populations represented. Living in Alaska I've lived with persons from
various tribal groups at school, at work, in my neighborhood, my
religious community, just everywhere.
In my whole life, I've only read one book featuring indigenous people
that I liked. It was so good I kept it to read again. And it was made
into a so so TV movie. It was also the only one written by an indian.
I'm wondering if its just me or if there is something about these books
that is just too "fake". And if it is because they've all been written by caucasians.
Does anybody else have experience with this disconnect?
The first author who comes to mind is Tony Hillerman with his
stories set among the southwestern indians. I haven't read any
of them recently, I think they were the Navajo.
Then of course there were Arthur Upfield's Boney books. I'm not
sure they reflected actual Aborigine culture. I did notice that
as time passed they became less biased.
I haven't seen an Upfield book on sale here in Canberra, ACT where I live
for decades. In the current political climate, I suspect that any
publisher who tried to reissue them would be lynched. The PC left is as
vicious as it is ignorant, here as well as there.
--
Mique
Francis A. Miniter
2017-07-04 15:53:40 UTC
Permalink
Raw Message
Post by Mike Burke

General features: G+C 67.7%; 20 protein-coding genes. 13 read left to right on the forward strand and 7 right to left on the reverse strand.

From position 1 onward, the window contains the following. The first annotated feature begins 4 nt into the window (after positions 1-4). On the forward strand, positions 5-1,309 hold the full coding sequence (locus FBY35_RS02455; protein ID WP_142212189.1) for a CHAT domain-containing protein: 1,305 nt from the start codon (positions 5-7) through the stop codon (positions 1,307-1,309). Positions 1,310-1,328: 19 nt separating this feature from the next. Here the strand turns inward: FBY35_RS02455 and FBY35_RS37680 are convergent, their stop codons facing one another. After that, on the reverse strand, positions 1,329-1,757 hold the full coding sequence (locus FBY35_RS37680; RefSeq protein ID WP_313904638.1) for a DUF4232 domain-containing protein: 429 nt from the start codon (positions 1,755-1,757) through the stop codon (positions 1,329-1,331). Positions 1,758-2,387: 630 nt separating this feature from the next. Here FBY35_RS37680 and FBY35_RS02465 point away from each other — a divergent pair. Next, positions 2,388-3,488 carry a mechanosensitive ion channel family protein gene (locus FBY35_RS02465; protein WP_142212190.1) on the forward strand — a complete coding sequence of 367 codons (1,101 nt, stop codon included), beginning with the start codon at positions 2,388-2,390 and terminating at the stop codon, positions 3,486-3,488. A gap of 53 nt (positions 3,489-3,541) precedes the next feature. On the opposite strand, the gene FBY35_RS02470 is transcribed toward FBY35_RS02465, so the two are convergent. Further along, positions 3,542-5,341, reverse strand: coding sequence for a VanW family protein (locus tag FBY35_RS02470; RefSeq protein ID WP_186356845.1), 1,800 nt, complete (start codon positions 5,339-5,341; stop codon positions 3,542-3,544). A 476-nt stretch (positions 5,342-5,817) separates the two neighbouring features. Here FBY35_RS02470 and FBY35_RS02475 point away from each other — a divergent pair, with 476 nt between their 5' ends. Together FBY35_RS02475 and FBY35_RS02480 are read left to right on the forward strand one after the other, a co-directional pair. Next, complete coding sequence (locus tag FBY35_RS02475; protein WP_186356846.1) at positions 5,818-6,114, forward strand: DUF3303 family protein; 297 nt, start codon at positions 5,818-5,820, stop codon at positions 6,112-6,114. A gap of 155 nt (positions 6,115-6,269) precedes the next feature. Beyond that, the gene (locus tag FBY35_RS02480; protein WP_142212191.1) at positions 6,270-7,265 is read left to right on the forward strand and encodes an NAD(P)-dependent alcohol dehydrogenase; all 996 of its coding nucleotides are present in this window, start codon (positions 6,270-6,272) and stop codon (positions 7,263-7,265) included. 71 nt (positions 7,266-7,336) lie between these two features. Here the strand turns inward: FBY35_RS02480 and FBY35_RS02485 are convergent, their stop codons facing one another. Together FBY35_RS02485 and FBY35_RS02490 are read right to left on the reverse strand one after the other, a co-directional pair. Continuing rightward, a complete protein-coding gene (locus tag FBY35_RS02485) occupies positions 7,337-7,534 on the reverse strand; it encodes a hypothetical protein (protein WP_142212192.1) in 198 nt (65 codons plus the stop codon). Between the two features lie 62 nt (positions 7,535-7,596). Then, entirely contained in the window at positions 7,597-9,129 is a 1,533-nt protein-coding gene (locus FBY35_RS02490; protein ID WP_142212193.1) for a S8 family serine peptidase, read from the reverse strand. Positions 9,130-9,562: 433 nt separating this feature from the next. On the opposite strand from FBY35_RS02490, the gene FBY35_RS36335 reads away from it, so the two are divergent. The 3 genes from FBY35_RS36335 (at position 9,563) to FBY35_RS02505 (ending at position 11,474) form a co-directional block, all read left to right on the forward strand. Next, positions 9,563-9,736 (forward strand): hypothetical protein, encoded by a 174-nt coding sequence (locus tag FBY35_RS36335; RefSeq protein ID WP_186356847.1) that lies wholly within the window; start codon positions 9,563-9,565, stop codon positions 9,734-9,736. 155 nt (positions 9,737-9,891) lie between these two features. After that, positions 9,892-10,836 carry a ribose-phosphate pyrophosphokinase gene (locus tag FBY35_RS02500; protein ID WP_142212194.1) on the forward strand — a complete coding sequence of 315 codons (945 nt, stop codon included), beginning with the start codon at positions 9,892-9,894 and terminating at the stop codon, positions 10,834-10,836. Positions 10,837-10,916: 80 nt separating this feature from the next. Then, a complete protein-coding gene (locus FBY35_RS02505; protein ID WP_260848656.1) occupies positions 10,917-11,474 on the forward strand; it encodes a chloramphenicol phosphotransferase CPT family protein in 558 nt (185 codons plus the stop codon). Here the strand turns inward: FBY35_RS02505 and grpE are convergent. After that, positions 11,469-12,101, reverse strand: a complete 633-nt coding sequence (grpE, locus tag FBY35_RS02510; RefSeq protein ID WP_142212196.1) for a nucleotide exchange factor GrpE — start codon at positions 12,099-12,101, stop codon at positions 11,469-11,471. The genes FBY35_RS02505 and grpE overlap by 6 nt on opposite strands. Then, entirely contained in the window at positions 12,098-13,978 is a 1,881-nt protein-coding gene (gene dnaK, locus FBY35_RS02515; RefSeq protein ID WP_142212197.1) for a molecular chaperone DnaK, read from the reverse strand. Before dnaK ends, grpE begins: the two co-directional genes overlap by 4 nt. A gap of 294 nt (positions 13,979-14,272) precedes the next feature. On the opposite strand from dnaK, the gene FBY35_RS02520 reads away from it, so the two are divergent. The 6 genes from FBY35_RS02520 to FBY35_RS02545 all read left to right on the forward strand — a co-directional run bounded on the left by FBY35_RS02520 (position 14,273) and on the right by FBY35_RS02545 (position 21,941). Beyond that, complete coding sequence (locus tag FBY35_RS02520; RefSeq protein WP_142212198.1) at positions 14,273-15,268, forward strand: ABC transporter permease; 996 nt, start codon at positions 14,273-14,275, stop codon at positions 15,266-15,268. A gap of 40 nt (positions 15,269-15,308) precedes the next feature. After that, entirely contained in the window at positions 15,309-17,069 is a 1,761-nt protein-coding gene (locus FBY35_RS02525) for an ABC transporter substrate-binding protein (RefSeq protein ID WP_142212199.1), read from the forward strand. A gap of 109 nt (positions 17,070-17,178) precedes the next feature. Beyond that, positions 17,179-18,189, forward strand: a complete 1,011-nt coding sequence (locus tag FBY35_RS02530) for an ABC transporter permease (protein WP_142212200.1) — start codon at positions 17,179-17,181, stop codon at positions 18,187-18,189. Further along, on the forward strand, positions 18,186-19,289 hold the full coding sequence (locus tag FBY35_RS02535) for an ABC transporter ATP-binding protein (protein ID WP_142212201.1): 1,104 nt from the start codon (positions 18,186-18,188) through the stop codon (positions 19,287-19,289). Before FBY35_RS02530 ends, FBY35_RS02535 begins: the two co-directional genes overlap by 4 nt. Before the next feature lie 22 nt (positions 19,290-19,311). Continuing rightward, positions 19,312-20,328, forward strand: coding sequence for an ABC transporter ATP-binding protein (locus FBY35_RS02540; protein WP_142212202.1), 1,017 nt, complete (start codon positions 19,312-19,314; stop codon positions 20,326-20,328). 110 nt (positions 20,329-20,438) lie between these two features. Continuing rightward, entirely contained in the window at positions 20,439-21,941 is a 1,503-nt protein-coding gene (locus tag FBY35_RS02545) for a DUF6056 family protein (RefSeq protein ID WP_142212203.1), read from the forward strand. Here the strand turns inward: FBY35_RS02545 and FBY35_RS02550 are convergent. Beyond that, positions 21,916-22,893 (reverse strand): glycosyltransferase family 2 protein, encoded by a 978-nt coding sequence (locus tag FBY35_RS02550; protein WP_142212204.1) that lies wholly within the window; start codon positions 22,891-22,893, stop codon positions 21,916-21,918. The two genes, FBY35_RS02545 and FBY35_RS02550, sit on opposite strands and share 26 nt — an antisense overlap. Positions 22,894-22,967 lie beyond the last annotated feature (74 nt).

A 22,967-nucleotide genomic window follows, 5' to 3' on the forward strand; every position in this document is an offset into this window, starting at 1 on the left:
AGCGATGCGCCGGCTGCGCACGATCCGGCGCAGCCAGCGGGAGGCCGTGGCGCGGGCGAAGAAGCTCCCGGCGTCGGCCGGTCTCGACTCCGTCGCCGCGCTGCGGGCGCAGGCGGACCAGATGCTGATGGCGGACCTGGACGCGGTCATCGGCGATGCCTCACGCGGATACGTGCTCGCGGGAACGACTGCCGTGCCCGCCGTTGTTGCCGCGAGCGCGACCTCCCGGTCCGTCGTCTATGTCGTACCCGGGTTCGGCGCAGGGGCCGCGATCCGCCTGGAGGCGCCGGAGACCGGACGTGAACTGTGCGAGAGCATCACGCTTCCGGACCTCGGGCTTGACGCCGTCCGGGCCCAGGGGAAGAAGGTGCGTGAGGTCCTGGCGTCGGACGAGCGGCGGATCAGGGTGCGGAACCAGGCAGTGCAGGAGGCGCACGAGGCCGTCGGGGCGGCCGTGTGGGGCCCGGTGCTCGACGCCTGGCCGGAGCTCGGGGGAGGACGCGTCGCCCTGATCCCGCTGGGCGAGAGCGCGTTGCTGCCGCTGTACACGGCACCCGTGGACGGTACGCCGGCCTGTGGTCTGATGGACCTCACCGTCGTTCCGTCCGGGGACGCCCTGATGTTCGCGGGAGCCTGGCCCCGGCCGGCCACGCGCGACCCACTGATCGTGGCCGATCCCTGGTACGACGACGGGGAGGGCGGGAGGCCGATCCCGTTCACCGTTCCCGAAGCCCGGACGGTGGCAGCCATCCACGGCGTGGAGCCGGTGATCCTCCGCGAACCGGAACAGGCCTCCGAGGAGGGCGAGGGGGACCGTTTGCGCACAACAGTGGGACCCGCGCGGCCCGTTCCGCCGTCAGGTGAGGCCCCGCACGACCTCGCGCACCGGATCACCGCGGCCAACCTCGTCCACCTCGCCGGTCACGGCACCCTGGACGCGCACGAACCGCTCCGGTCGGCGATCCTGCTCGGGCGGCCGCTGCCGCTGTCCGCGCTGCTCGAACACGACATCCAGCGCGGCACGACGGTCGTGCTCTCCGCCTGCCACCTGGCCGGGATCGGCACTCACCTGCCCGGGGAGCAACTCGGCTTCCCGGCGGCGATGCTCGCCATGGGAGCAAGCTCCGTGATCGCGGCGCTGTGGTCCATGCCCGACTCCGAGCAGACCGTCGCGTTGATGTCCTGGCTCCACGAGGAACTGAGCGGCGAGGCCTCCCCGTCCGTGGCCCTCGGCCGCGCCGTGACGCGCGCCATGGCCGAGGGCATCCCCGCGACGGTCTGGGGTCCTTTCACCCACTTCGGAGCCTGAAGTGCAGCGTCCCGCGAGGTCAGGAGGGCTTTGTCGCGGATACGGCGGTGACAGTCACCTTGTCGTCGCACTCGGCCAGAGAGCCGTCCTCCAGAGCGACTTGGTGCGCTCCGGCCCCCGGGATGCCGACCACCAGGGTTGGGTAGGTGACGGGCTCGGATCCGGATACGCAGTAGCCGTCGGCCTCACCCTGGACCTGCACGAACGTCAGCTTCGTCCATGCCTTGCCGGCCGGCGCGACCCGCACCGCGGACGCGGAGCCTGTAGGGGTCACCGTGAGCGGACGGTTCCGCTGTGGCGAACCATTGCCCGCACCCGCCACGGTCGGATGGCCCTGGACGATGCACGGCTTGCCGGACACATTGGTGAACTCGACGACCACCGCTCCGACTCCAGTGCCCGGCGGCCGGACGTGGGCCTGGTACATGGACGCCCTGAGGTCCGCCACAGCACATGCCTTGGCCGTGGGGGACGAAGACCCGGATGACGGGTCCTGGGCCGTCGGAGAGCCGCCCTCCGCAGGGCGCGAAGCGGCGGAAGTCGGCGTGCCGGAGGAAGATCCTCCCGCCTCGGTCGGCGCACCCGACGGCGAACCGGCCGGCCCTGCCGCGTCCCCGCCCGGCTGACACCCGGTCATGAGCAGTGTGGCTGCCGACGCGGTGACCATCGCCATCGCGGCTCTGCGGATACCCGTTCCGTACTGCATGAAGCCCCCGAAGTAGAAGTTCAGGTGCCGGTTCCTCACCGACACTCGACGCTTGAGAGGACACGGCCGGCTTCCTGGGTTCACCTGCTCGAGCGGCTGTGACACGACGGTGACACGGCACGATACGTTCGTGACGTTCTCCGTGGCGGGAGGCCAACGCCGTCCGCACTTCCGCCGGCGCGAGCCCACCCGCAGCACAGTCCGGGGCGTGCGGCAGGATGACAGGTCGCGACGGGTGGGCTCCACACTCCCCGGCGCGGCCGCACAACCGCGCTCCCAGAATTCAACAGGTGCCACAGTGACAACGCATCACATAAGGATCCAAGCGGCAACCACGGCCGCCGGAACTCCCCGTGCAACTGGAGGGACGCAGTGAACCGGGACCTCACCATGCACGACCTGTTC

Post by Bill Gill
Post by Carol Dickinson
I just finished a book by an author I had read before but this one
featuring indigenous people in the first in a series. I've had it laying
around forever. I had to wade through it.
And I realized that every book I read that features indigenous people is
a wade. I think it is because I can't relate to them as they are
written. They just don't seem real or authentic. And yet I come from a
very racially diverse family with several different indigenous
populations represented. Living in Alaska I've lived with persons from
various tribal groups at school, at work, in my neighborhood, my
religious community, just everywhere.
In my whole life, I've only read one book featuring indigenous people
that I liked. It was so good I kept it to read again. And it was made
into a so so TV movie. It was also the only one written by an indian.
I'm wondering if its just me or if there is something about these books
that is just too "fake". And if it is because they've all been written by caucasians.
Does anybody else have experience with this disconnect?
The first author who comes to mind is Tony Hillerman with his
stories set among the southwestern indians. I haven't read any
of them recently, I think they were the Navajo.
Then of course there were Arthur Upfield's Boney books. I'm not
sure they reflected actual Aborigine culture. I did notice that
as time passed they became less biased.
I haven't seen an Upfield book on sale here in Canberra, ACT where I live
for decades. In the current political climate, I suspect that any
publisher who tried to reissue them would be lynched. The PC left is as
vicious as it is ignorant, here as well as there.
I always considered Upfield to be ahead of his time, advocating, through
the person of Bony, a mixed-race detective, for acceptance of both
cultures by both cultures. Also, he was a strong advocate for
protection of the environment. Why would Upfield's books not be popular